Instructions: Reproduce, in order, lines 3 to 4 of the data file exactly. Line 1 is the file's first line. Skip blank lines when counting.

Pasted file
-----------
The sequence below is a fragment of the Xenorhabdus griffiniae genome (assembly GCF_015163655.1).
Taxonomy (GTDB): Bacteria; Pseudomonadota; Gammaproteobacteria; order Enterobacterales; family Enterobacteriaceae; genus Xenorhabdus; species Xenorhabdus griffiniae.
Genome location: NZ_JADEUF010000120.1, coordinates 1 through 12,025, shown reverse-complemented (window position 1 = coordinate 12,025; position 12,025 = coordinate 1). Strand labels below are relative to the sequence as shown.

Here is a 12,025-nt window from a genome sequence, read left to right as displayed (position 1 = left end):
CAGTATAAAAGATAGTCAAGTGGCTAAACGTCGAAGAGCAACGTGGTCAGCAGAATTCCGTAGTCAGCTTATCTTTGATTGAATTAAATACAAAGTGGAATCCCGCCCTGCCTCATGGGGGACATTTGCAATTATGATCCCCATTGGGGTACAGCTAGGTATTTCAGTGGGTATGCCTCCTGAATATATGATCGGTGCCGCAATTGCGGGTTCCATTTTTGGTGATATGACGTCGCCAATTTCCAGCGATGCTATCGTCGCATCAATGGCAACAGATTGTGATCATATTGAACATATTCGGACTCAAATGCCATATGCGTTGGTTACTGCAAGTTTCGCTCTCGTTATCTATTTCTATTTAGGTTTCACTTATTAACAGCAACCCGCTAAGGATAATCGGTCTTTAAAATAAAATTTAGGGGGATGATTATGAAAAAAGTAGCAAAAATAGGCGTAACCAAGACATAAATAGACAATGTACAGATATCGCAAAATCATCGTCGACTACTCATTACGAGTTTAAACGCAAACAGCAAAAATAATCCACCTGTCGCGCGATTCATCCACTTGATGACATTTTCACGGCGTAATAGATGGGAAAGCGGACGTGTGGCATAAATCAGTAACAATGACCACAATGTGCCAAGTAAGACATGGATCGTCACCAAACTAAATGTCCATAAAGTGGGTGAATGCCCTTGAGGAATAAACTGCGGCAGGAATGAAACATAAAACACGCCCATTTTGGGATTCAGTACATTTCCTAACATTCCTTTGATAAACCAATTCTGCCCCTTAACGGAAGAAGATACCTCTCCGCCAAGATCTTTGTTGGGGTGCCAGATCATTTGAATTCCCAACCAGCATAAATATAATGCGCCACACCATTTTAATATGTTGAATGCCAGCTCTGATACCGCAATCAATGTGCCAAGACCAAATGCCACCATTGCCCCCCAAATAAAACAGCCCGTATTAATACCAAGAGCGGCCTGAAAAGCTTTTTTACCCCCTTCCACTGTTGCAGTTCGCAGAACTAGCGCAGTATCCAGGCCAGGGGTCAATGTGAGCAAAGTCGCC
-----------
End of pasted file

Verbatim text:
Genome location: NZ_JADEUF010000120.1, coordinates 1 through 12,025, shown reverse-complemented (window position 1 = coordinate 12,025; position 12,025 = coordinate 1). Strand labels below are relative to the sequence as shown.

Here is a 12,025-nt window from a genome sequence, read left to right as displayed (position 1 = left end):